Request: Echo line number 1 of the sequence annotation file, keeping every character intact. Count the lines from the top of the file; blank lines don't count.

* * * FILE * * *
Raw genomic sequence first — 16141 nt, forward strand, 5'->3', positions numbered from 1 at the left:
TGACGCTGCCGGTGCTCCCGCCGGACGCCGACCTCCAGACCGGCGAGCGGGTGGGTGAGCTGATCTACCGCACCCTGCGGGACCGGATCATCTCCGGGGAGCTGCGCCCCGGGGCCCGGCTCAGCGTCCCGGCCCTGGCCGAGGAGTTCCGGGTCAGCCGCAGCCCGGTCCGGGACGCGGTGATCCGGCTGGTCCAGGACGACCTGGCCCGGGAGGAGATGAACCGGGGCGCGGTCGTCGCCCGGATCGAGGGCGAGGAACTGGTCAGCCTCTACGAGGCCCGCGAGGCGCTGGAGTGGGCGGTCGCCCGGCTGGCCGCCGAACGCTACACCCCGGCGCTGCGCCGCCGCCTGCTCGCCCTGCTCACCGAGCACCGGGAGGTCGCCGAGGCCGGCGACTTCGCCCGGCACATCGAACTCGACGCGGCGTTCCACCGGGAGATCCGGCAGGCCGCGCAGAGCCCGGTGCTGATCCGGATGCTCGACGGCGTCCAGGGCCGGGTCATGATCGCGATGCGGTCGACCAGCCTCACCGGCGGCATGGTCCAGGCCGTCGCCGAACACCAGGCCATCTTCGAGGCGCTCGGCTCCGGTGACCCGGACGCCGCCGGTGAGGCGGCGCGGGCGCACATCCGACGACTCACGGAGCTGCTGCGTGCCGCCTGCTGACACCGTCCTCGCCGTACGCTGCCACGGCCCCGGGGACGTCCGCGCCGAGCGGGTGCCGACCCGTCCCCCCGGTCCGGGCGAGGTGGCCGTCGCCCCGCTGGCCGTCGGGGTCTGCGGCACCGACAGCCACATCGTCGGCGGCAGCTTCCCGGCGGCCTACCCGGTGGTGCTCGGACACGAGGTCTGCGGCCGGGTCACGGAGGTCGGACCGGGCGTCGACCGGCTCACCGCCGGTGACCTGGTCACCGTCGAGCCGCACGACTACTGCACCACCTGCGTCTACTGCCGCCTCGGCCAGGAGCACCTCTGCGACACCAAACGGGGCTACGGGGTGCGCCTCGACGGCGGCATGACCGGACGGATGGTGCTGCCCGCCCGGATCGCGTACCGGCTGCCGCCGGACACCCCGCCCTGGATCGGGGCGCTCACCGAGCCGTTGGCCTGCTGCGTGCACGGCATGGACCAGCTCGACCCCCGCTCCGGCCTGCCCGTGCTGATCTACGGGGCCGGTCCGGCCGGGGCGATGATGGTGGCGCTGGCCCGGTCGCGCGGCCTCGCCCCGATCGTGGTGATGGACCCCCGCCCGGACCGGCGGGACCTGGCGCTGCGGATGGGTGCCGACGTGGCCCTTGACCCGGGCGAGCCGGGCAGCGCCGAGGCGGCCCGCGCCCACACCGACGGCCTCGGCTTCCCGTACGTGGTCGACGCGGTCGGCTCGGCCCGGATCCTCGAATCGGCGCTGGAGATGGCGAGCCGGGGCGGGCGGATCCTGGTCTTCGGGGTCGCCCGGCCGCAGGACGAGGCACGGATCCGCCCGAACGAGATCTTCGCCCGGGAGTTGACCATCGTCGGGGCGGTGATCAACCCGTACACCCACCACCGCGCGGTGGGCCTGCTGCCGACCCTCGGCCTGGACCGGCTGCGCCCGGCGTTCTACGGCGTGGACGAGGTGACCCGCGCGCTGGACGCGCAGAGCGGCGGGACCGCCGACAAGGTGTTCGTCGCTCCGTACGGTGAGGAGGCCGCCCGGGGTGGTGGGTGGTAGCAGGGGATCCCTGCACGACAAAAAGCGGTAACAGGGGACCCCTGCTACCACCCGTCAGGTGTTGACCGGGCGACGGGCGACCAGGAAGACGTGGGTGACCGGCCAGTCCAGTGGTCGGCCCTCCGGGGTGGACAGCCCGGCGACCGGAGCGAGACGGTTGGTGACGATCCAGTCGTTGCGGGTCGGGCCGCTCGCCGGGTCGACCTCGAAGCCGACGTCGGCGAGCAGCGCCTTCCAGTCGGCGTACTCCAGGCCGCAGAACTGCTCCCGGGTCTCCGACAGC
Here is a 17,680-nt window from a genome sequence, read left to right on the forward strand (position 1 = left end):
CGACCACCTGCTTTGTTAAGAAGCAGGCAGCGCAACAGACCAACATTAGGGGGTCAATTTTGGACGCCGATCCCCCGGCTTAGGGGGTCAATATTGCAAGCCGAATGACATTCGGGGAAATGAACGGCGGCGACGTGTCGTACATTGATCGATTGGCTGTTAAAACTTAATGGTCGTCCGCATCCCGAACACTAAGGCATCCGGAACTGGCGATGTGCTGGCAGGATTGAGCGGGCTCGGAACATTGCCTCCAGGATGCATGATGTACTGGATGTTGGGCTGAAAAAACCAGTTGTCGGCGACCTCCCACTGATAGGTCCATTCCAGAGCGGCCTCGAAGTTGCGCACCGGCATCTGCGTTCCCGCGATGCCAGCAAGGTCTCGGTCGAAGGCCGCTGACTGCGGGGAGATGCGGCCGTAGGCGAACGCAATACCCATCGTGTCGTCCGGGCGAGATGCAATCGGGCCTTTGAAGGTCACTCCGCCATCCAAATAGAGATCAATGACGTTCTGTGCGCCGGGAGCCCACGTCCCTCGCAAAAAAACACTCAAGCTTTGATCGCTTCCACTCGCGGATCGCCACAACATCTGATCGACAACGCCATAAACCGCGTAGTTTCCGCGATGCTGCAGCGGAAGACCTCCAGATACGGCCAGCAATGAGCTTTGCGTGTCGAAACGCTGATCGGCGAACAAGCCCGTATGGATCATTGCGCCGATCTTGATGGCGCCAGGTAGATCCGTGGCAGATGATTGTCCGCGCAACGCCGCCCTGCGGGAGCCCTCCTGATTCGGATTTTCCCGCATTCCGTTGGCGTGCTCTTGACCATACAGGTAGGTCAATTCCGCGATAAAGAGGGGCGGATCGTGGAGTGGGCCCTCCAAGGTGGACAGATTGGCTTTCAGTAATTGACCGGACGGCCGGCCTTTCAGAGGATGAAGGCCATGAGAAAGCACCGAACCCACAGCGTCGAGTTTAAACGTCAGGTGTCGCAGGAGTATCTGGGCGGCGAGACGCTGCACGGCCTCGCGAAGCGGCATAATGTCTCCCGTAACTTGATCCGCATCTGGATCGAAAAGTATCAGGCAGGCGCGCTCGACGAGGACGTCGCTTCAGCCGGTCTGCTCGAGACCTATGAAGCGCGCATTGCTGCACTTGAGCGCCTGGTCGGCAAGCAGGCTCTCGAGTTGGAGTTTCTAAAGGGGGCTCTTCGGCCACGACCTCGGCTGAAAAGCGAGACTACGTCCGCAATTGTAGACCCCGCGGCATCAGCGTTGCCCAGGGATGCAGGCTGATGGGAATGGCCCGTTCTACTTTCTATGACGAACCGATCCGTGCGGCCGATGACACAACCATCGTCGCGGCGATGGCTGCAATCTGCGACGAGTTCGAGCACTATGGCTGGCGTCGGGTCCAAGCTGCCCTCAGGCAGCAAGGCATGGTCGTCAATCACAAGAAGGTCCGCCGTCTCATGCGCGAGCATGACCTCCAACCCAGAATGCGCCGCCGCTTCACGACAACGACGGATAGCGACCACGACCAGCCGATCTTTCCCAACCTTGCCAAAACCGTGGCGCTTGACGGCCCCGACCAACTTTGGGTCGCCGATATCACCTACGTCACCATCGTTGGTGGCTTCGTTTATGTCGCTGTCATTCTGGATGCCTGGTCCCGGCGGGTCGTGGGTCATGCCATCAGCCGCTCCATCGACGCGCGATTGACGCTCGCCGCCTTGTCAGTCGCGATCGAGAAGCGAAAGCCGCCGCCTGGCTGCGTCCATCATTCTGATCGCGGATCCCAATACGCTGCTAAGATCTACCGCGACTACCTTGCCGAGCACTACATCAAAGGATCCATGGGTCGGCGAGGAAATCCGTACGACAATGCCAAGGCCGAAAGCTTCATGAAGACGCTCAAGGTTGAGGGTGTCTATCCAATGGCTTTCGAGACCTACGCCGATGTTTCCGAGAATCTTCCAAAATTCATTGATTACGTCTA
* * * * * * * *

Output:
Raw genomic sequence first — 16141 nt, forward strand, 5'->3', positions numbered from 1 at the left: